Pro Bono attorneys (possible from Legal Aide) have the same ethical obligations as "paid" attorneys. Because they are volunteers, they are committed to the judicial system and their clients - - - and often do a more thorough job than "paid" attorneys. Just make sure that whichever attorney you get has done this type of work before and is familiar with the procedures to follow. Good luck!
Both paid and pro bono lawyers are held to the same code of ethics and legal responsability to their clients .
The above is general legal and business analysis. It is not "legal advice" but analysis, and different lawyers may analyse this matter differently, especially if there are additional facts not reflected in the question. I am not your attorney until retained by a written retainer agreement signed by both of us. I am only licensed in California. See also avvo.com terms and conditions item 9, incorporated as if it was reprinted here.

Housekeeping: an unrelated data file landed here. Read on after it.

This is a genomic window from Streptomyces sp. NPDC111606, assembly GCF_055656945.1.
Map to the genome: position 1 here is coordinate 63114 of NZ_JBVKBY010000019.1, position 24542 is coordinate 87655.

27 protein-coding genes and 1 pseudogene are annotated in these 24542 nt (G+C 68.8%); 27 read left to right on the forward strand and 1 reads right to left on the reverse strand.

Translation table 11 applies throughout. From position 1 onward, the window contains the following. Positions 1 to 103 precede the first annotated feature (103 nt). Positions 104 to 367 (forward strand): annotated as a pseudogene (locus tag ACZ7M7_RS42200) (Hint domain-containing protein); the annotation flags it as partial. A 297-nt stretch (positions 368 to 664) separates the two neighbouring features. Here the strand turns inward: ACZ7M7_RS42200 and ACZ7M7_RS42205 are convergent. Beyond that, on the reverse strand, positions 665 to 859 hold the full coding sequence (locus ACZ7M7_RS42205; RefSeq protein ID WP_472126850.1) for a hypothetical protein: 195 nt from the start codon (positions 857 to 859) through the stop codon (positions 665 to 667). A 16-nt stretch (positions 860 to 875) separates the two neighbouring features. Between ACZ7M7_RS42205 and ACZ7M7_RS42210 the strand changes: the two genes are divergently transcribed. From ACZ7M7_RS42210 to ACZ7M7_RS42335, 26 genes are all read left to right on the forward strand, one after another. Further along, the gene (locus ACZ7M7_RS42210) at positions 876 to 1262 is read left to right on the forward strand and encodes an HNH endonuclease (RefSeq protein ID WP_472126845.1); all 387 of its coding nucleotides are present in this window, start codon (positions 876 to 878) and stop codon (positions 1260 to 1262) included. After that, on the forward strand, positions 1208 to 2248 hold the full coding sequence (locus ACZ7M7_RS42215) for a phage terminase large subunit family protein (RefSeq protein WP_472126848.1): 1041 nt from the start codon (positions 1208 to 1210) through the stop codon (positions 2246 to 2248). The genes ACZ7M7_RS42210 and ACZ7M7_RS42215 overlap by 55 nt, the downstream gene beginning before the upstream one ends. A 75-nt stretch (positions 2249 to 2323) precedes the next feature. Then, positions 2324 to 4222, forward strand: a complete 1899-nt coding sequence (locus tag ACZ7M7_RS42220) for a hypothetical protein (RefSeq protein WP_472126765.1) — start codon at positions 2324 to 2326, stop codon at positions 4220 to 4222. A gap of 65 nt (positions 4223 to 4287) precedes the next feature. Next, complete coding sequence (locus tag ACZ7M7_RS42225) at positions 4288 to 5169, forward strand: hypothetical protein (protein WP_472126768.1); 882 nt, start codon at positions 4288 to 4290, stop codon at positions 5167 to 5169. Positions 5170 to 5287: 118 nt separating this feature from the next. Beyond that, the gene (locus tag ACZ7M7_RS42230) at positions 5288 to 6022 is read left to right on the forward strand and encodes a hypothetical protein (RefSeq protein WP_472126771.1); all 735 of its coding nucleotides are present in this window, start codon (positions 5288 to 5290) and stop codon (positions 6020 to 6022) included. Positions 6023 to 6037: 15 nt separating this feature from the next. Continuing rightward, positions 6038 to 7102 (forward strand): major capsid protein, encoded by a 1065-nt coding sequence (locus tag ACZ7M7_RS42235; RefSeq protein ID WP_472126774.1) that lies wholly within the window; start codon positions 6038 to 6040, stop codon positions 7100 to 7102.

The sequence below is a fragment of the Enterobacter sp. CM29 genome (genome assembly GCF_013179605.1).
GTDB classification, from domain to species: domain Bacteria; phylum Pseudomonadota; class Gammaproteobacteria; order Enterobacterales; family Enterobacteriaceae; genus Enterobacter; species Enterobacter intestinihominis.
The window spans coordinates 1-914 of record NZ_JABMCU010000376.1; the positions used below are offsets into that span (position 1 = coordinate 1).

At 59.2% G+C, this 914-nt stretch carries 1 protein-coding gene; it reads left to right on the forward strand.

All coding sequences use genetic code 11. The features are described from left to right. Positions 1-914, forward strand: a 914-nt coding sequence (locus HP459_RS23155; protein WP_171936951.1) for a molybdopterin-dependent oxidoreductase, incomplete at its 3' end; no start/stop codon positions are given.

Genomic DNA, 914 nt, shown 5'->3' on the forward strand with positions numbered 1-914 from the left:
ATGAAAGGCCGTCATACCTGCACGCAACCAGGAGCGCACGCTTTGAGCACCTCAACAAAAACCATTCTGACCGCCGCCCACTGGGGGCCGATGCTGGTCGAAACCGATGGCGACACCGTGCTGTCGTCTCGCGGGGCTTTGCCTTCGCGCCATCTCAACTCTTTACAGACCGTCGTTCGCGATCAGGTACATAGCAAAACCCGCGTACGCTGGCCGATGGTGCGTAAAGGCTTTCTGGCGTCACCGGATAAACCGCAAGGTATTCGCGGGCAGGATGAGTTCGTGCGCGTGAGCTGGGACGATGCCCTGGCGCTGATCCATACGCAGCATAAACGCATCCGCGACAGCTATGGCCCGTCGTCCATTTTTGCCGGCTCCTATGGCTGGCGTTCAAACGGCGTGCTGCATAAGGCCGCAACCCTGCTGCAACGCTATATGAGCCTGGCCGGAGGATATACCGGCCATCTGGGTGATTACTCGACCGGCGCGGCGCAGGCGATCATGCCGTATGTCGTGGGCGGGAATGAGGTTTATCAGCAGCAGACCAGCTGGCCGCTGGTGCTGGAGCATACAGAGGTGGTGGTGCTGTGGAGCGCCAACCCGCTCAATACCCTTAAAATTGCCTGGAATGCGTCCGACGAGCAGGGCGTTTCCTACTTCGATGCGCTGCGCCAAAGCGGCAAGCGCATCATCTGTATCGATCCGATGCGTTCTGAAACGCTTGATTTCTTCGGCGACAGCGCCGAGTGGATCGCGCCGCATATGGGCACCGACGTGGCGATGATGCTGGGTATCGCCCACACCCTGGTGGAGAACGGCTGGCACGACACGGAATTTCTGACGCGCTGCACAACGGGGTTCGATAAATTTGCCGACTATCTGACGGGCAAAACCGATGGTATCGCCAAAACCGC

I agree with the prior answer that all attorneys have the same ethical obligations. Ethical obligations are, however, a minimum performance standard. You should expect more than a minimum from any attorney. You should recognize that no two attorneys will do exactly the same job. Attorneys are people, not robots, and no two are the same whether they are paid or not. There is a difference in the quality of attorneys. There is a difference in the style of every attorney. Practicing law, especially in family court, is as much art as it is science. The answer to your question is that it depends on the attorney. Many pro bono attorneys will do an excellent job. Many paid attorneys will do an excellent job. In my experience in life, if you want the best chance at the best quality service, you will have to pay for it. But you should expect good services from any attorney.
This answer does not create an attorney-client relationship and is intended to be a general statement of legal principles only. It should not be relied upon for any specific action. Please seek the advice of a qualified local attorney to review your specific case.
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